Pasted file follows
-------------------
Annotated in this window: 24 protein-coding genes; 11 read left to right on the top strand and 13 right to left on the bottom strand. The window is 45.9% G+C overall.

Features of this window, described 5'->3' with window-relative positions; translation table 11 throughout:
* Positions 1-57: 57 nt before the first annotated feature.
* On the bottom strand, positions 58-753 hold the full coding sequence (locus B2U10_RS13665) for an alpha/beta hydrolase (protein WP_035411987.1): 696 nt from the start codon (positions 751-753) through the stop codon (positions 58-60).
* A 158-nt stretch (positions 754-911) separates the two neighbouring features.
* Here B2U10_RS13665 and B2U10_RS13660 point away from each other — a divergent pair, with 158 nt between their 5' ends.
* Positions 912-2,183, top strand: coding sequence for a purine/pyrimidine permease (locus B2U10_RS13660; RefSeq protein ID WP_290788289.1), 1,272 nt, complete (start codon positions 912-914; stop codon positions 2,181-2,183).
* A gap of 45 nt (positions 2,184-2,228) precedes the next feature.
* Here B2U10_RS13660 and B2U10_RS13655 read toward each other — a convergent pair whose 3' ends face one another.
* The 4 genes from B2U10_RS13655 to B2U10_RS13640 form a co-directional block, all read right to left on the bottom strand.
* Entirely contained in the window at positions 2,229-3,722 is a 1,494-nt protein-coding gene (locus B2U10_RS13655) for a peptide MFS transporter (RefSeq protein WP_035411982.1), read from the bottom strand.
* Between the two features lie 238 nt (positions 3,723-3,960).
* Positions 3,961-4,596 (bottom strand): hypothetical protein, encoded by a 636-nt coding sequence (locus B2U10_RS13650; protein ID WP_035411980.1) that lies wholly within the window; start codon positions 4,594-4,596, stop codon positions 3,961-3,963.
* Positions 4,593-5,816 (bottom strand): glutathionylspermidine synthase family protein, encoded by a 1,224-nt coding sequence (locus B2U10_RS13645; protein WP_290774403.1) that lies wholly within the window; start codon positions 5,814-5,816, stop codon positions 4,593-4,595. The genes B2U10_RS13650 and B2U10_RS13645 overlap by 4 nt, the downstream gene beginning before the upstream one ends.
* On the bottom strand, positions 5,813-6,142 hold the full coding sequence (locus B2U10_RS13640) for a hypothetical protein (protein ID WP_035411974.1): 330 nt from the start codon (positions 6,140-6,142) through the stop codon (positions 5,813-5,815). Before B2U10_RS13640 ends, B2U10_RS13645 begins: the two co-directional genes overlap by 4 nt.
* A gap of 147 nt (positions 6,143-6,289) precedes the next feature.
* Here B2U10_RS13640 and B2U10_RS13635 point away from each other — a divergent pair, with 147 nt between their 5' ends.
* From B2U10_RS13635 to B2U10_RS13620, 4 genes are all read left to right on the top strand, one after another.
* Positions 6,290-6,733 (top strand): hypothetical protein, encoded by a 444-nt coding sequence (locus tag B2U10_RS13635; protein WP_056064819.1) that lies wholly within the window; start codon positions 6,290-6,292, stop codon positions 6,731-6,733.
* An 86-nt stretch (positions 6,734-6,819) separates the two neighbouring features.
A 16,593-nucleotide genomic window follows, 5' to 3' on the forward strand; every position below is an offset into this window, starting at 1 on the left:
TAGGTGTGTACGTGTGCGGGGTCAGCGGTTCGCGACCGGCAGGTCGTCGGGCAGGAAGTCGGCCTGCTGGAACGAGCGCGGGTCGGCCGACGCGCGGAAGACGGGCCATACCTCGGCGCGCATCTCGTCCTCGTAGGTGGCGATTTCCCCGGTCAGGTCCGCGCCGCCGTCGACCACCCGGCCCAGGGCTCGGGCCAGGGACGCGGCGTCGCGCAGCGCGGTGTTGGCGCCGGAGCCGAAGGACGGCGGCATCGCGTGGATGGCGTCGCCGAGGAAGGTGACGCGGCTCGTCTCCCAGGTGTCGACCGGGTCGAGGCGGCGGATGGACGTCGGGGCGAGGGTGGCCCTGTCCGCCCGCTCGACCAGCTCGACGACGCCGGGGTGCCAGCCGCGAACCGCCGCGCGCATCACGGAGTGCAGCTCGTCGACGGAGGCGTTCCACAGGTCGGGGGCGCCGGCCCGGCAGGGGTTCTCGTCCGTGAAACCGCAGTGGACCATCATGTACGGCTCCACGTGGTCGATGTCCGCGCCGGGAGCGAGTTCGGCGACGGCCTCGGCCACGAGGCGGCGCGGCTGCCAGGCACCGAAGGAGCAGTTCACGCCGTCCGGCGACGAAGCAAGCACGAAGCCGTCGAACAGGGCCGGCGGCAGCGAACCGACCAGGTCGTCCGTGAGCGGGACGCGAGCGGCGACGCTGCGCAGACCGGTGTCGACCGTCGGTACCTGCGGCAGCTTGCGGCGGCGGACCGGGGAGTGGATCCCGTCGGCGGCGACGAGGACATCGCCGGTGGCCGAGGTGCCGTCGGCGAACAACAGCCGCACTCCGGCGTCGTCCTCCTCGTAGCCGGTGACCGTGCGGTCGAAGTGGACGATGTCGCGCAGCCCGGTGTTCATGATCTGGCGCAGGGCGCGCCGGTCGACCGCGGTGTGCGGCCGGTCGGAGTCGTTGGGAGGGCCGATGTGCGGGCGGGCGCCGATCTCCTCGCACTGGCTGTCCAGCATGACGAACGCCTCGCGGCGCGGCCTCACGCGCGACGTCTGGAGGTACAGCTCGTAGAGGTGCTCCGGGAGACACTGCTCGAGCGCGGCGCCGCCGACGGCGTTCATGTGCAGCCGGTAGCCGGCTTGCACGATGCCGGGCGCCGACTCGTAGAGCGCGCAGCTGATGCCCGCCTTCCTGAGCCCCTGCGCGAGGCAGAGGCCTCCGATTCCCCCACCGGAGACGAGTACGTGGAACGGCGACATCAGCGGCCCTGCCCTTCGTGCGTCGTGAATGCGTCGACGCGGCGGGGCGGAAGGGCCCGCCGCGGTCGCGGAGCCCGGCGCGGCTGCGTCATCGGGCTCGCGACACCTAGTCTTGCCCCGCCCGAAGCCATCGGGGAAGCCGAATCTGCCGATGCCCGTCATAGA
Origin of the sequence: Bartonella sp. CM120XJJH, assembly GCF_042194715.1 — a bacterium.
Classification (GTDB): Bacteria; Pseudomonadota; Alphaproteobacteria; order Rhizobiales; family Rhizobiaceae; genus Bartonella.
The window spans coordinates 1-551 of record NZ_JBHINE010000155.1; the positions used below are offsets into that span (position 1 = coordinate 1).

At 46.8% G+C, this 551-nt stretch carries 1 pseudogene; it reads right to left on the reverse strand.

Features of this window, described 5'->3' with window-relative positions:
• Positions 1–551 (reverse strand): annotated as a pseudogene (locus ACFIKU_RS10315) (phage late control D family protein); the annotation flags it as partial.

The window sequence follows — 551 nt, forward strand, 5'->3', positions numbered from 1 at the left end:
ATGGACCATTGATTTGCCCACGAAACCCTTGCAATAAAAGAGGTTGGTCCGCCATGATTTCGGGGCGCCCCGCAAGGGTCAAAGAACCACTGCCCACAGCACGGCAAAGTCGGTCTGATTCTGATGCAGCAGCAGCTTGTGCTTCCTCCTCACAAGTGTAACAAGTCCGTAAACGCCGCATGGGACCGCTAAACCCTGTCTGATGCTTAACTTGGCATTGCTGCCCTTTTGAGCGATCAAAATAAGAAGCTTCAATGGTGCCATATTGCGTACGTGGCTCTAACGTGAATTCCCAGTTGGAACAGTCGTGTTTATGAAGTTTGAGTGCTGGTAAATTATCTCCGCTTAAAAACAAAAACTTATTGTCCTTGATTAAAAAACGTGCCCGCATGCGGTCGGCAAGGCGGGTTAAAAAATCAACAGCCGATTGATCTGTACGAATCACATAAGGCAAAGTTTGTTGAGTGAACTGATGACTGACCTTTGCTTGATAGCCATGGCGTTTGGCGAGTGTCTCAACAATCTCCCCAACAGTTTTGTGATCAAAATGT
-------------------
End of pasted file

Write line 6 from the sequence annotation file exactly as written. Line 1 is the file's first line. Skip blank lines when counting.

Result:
* Here B2U10_RS13665 and B2U10_RS13660 point away from each other — a divergent pair, with 158 nt between their 5' ends.